I woke up this morning, hit the snooze button twice and rolled over three or four times before dragging myself out of bed. As I walked barefoot into the cold bathroom to turn on the shower, thoughts of how the rest of my day was going to go began to circulate through my mind. Once the steam from the hot water began to fog up the mirror and thicken the air, ironically, my thoughts became much clearer.
What was I doing? I was forcing myself out of bed to prepare myself for a job that I didn’t care about.
About three months ago, I began looking for a new job. After being in retail for three years, I decided it was time to move on and I wanted to do so before the holiday season. After a few interviews, I landed a job at a financial institution (bank) as a full time teller. This was great! Or so I thought.
My family and friends congratulated me and I felt like I was taking a higher step into adulthood. I was a recent grad. I would now have to buy heels and dress pants along with dress shirts, and I even got a badge with my picture on it that allowed me access all throughout the building! How important I was (eye roll).
Because the pay was similar to what I was making at my previous full time job in retail, I decided to work full-time hours at the bank and part time in retail. Money was great and life was good. That was until I actually started working.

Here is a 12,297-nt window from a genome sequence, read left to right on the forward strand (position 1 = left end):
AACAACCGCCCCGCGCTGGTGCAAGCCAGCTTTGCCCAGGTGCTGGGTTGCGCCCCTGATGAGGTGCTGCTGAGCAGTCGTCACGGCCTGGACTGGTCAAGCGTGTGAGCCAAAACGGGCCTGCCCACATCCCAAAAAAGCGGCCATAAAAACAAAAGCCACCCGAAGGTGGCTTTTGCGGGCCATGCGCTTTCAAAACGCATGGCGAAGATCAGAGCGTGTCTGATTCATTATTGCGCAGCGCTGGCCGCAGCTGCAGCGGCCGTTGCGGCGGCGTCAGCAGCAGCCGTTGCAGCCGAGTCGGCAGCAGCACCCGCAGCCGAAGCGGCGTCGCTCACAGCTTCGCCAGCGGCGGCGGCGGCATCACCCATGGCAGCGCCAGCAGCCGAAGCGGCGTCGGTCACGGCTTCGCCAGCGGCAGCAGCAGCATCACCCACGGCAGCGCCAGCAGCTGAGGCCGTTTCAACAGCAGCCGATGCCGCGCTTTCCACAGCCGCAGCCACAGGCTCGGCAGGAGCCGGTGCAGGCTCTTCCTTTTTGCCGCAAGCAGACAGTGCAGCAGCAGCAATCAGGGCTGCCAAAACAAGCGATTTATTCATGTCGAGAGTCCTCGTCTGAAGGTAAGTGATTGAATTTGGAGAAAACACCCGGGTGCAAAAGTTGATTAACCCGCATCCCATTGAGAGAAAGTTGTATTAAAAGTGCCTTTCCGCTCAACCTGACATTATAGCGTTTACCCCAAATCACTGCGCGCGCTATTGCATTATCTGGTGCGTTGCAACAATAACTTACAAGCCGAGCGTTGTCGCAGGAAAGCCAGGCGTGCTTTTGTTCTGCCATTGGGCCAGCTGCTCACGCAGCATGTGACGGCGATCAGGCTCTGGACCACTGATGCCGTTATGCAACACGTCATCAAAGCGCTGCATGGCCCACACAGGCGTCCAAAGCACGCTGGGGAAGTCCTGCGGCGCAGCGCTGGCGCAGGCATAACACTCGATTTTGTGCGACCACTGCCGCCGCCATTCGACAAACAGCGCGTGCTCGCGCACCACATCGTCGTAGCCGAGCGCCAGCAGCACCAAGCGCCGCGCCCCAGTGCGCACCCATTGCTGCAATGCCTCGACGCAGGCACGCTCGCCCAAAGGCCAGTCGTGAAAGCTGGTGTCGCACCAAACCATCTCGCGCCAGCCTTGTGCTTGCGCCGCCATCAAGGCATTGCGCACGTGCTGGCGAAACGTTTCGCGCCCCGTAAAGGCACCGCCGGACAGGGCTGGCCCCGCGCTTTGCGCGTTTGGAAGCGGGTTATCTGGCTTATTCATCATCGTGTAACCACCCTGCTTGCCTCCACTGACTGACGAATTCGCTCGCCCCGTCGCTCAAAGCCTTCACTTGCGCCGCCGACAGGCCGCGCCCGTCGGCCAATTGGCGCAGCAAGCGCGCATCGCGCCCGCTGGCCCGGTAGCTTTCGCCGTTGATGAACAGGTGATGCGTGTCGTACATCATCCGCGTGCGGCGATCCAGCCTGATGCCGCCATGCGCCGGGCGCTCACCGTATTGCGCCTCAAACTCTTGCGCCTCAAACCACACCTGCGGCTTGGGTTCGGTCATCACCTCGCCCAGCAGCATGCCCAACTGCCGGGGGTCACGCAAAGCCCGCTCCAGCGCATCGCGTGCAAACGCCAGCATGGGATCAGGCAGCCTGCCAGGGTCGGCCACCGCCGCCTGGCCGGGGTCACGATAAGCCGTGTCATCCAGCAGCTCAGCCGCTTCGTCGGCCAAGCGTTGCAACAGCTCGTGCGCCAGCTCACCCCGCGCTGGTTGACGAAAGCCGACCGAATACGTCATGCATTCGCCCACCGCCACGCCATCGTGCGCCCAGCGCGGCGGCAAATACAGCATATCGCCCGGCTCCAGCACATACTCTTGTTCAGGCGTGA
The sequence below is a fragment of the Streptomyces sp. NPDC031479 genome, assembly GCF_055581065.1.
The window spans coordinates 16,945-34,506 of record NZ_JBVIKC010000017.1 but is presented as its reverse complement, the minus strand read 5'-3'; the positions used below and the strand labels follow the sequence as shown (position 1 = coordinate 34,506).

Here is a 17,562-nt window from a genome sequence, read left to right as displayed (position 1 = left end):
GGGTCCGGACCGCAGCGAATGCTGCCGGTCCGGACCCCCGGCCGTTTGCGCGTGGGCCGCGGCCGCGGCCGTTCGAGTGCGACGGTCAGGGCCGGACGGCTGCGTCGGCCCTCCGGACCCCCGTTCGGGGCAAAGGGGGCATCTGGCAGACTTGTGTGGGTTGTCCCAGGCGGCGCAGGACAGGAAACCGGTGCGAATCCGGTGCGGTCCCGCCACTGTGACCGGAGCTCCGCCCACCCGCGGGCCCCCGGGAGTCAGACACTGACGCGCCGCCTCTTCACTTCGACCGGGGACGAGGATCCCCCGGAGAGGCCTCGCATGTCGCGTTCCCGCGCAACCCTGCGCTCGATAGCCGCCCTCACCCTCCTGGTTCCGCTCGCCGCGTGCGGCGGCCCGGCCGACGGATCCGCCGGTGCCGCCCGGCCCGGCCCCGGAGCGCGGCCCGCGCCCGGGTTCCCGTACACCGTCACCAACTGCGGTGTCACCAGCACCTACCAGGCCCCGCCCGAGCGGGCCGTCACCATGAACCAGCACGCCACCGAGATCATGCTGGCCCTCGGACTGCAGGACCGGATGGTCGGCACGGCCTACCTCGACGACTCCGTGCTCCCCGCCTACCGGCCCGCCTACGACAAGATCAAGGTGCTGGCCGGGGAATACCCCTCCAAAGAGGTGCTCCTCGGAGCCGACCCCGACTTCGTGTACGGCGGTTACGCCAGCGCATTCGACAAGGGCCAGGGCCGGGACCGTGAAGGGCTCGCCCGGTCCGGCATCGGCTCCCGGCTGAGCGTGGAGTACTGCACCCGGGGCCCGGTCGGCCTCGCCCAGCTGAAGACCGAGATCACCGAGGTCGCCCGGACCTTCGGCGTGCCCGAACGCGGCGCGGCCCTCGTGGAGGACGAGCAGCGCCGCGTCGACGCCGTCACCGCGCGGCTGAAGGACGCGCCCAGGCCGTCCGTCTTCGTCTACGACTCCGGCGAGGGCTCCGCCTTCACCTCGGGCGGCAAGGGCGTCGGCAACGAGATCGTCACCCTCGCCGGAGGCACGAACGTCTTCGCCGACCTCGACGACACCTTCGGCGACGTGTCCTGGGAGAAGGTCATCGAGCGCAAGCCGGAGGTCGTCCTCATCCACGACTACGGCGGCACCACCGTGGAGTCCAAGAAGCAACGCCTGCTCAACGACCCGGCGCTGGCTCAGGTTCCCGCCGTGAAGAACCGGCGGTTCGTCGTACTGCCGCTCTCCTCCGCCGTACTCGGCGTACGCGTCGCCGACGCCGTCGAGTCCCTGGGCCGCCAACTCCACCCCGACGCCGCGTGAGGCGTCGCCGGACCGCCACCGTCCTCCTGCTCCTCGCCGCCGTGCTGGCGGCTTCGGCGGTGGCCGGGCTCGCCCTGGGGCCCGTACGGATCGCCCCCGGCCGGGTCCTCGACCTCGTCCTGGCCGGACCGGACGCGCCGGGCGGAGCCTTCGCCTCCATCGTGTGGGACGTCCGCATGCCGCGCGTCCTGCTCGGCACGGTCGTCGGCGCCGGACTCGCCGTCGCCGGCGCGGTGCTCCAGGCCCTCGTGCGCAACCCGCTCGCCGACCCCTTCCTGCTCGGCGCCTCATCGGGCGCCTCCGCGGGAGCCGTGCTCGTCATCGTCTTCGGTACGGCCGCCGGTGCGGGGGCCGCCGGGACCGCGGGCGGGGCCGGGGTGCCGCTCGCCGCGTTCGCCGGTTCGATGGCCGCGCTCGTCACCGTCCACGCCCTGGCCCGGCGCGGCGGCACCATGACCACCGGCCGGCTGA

Day after day, I began realizing that banking was not my interest. I felt caged.
As a teller, I was expected to push sales, or in other words, shove other products and services down our members and non-members throats, and I was also forced to end each transaction with, “Is there anything else I can do to provide you with excellent service today?”
At times, members would laugh and ask, “Are they making you say that?” One member even yelled at me, because she felt as though I might as well have asked, would you like fries with that? On top of all that, I just felt as though I didn’t fit in. Most of the females there complained about things I couldn’t relate to. I guess it’s safe to say I was from a different background from them all, which shouldn’t matter, but it did. I felt uncomfortable and further more, I hated what I was doing.
I hate math, I hate counting money, I hate being in slow environments, so why I was I working here?
This is the question that brought me to the decision I decided to make today.
As I was driving on my way to my dreadful job, fifteen minutes away, I pulled out my cell phone and faked an emergency to get out of work. I then waited until late afternoon to email human resources to notify them that I will not be returning. I have never felt so relieved in my life. I felt so much weight lifted off my shoulders.
Thankfully, I still had my second job, so I was able to pick up more hours for the time being, but I already have another job in the works. This experience taught me, that you should never apply for a job you have no interest in unless you absolutely have no choice.
Do what makes you happy.
Retail doesn’t make me happy, but I can be myself there and I have a sense of freedom. In college, a professor once said, from time to time you should ask yourself three questions,
Do you like the people you work with?
Do you get to do something creative?
Do you get to do something important?
If the answers to all three questions are yes, then you are in the right place.
If not, fake an emergency, and call HR.
Have you ever quit a job you hated?